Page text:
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Tort Law in India
"Truly speaking, morality is the foundation and structure of the entire tort law." Therefore, it would be naive to rigorously or definitively shut down the constantly increasing horizon of tortious liability. Even for social development, orderly societal development, and cultural advancement, a court's liberal stance on tort liability would be beneficial. − J. Sahai
Any misconceptions about the importance of the law of torts are dispelled by the statement made by Hon. Sahai J. His observations also predict an increase in tort lawsuits in India. It would be helpful to turn to the history of England over the past three centuries in order to adequately assess the role played by tort law in contemporary society.
What is the Meaning of Tort?
The term "torture" has been used in India since before the country gained its freedom. In an old Hindu law text, the Sanskrit word Jimha, which means "crooked," was used to refer to “tortious” or “fraudulent activity”.
The concept of tort was far more constrained under Muslim and Hindu law than it was under English law. In these systems, punishment for crimes took precedence over making amends for wrongs.
However, Indian courts might first determine if an English legal principle is appropriate for Indian society and conditions before applying it. As a result, only certain aspects of English law have been applied in India.
In this regard, Justice Bhagwati stated in M.C. Mehta v. Union of India− "We have to evolve new concepts and put down new regulations that would effectively deal with new challenges that occur in a highly industrialized economy." We cannot allow the law as it is practiced in England, or for that matter in any other foreign country, to be the foundation of our judicial reasoning. We are undoubtedly ready to accept illumination from whatever source it may come, but we also need to develop our own jurisprudence.
If there was no explicit rule of enacted law that applied to the disagreement in a suit, Indian courts were required to operate in accordance with justice, equity, and good conscience during the British Empire. Insofar as it was consistent with justice, equity, and good conscience, judges applied English common law when it came to lawsuits seeking damages for torts. When any of its restrictions seemed excessive and inappropriate for Indian conditions, they broke them. A tort law act from England is not automatically applicable in India, although it may be applied there until it is rejected for the aforementioned reason.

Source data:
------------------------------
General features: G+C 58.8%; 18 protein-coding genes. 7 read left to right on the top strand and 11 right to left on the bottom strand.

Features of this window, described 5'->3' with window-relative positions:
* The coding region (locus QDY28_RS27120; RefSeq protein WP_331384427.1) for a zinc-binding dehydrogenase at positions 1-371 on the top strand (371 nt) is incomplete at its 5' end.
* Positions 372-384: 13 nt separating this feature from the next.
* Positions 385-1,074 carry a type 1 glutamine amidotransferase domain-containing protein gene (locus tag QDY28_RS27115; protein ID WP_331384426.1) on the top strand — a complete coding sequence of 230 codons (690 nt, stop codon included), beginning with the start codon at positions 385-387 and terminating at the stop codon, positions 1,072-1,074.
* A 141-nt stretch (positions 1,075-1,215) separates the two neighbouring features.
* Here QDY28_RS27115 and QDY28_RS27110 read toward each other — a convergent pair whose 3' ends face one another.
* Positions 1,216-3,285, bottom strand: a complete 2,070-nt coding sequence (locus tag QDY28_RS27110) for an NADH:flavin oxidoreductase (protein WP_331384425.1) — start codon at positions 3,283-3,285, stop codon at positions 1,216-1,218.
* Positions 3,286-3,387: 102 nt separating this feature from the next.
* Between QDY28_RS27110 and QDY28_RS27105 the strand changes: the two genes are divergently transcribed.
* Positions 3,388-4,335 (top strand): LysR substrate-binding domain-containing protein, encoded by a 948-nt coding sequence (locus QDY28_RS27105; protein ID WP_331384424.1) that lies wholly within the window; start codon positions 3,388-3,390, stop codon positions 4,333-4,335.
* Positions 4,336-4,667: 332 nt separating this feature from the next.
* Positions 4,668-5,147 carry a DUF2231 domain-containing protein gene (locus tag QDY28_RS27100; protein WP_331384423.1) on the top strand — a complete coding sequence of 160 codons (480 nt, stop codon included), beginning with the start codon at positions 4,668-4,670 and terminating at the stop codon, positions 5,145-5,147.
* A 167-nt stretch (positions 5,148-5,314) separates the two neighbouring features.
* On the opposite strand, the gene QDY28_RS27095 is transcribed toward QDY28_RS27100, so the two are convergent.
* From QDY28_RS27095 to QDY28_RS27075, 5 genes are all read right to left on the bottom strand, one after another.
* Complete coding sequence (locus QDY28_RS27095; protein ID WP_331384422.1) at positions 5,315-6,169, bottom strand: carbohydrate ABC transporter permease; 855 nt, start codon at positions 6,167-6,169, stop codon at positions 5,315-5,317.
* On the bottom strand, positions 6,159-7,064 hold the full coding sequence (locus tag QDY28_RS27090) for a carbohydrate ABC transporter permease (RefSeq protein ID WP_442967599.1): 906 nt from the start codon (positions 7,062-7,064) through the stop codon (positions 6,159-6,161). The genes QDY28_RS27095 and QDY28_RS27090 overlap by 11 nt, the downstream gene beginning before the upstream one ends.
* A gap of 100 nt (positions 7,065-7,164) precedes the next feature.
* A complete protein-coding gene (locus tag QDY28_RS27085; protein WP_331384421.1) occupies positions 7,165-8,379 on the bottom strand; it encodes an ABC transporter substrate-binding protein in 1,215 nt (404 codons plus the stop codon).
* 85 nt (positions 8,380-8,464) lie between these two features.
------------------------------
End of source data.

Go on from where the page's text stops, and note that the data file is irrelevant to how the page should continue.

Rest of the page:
Evolution of Tort Law in India
Primarily, we can discuss tort law in the time framework of ancient, medieval, and modern as −
The State and the King were viewed as the primary and fundamental mechanisms for the peaceful development of the people's lives. It was once thought that a king was infallible. There are several written materials that also discuss the law and the legal foundation, the King's culpability and invulnerability, the idea of the State's birth, the duties of the Supreme Court towards its citizens, and fair relief for the afflicted through the Ordealsystem, among other topics. The Vedas, Smritis, Sutras, Arthasashtra, Kautilya, and the writings of international travels are the most significant of the many manuscripts. They also explain the State's responsibility to compensate the victims who were wronged or injured by the King's officials throughout the ancient period.
When the nation was dominated by Islamic monarchs like the Delhi Sultanate and the Mughal Empire, there was very little advancement in the law of torts in India compared to the law of crimes. This is due to their moral code of "eye for an eye and tooth for a tooth."
When the British Empire established three presidency courts thanks to the efforts of Sir Henry Mane and Sir James Stephens, Common Law and Tort law were introduced into India. Through Sir Frederick Pollock, it attempted to codify these regulations in 1886 with the Civil Wrongs Bill, but it was never approved.
The English Law of Torts, which constitutes the majority of "Common Law," serves as the foundation for tort law. If it is appropriate given the conditions of Indian society, the tort law is selectively implemented in Indian courts.